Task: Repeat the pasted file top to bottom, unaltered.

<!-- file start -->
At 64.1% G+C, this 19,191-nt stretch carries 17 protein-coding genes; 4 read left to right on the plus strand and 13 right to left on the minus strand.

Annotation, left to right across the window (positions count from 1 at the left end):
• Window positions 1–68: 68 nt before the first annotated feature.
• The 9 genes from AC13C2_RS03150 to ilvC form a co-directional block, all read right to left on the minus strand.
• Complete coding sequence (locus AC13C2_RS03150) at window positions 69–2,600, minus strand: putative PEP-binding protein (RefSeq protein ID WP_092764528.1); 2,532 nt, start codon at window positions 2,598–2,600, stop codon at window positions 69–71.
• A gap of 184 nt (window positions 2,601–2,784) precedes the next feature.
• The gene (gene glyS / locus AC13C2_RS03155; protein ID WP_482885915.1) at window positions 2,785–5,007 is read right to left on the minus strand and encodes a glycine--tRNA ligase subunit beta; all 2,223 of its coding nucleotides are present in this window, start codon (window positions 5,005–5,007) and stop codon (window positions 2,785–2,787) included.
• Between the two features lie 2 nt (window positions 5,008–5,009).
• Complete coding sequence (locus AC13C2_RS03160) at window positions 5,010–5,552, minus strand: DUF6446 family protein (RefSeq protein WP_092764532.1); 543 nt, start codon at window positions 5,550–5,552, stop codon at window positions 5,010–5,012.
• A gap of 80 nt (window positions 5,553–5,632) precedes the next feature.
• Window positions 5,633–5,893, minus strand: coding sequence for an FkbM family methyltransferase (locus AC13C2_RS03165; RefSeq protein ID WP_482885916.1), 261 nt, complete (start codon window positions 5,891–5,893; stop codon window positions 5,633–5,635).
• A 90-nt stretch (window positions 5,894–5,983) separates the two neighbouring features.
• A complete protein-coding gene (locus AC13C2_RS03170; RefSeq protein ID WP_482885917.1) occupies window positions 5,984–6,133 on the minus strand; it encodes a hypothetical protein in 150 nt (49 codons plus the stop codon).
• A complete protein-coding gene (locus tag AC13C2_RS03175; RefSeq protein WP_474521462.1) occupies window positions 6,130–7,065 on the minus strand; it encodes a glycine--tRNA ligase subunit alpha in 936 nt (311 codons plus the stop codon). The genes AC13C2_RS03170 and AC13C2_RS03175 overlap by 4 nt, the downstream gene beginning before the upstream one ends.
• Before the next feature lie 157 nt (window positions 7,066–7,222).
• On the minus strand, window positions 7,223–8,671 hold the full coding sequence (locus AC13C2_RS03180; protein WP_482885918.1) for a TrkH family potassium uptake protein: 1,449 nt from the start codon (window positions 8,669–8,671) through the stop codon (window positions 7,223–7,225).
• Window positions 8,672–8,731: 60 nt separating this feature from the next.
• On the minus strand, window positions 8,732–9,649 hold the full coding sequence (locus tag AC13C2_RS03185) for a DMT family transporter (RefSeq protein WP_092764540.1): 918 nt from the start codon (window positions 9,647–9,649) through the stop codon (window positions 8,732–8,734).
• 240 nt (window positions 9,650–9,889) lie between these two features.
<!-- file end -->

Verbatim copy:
At 64.1% G+C, this 19,191-nt stretch carries 17 protein-coding genes; 4 read left to right on the plus strand and 13 right to left on the minus strand.

Annotation, left to right across the window (positions count from 1 at the left end):
• Window positions 1–68: 68 nt before the first annotated feature.
• The 9 genes from AC13C2_RS03150 to ilvC form a co-directional block, all read right to left on the minus strand.
• Complete coding sequence (locus AC13C2_RS03150) at window positions 69–2,600, minus strand: putative PEP-binding protein (RefSeq protein ID WP_092764528.1); 2,532 nt, start codon at window positions 2,598–2,600, stop codon at window positions 69–71.
• A gap of 184 nt (window positions 2,601–2,784) precedes the next feature.
• The gene (gene glyS / locus AC13C2_RS03155; protein ID WP_482885915.1) at window positions 2,785–5,007 is read right to left on the minus strand and encodes a glycine--tRNA ligase subunit beta; all 2,223 of its coding nucleotides are present in this window, start codon (window positions 5,005–5,007) and stop codon (window positions 2,785–2,787) included.
• Between the two features lie 2 nt (window positions 5,008–5,009).
• Complete coding sequence (locus AC13C2_RS03160) at window positions 5,010–5,552, minus strand: DUF6446 family protein (RefSeq protein WP_092764532.1); 543 nt, start codon at window positions 5,550–5,552, stop codon at window positions 5,010–5,012.
• A gap of 80 nt (window positions 5,553–5,632) precedes the next feature.
• Window positions 5,633–5,893, minus strand: coding sequence for an FkbM family methyltransferase (locus AC13C2_RS03165; RefSeq protein ID WP_482885916.1), 261 nt, complete (start codon window positions 5,891–5,893; stop codon window positions 5,633–5,635).
• A 90-nt stretch (window positions 5,894–5,983) separates the two neighbouring features.
• A complete protein-coding gene (locus AC13C2_RS03170; RefSeq protein ID WP_482885917.1) occupies window positions 5,984–6,133 on the minus strand; it encodes a hypothetical protein in 150 nt (49 codons plus the stop codon).
• A complete protein-coding gene (locus tag AC13C2_RS03175; RefSeq protein WP_474521462.1) occupies window positions 6,130–7,065 on the minus strand; it encodes a glycine--tRNA ligase subunit alpha in 936 nt (311 codons plus the stop codon). The genes AC13C2_RS03170 and AC13C2_RS03175 overlap by 4 nt, the downstream gene beginning before the upstream one ends.
• Before the next feature lie 157 nt (window positions 7,066–7,222).
• On the minus strand, window positions 7,223–8,671 hold the full coding sequence (locus AC13C2_RS03180; protein WP_482885918.1) for a TrkH family potassium uptake protein: 1,449 nt from the start codon (window positions 8,669–8,671) through the stop codon (window positions 7,223–7,225).
• Window positions 8,672–8,731: 60 nt separating this feature from the next.
• On the minus strand, window positions 8,732–9,649 hold the full coding sequence (locus tag AC13C2_RS03185) for a DMT family transporter (RefSeq protein WP_092764540.1): 918 nt from the start codon (window positions 9,647–9,649) through the stop codon (window positions 8,732–8,734).
• 240 nt (window positions 9,650–9,889) lie between these two features.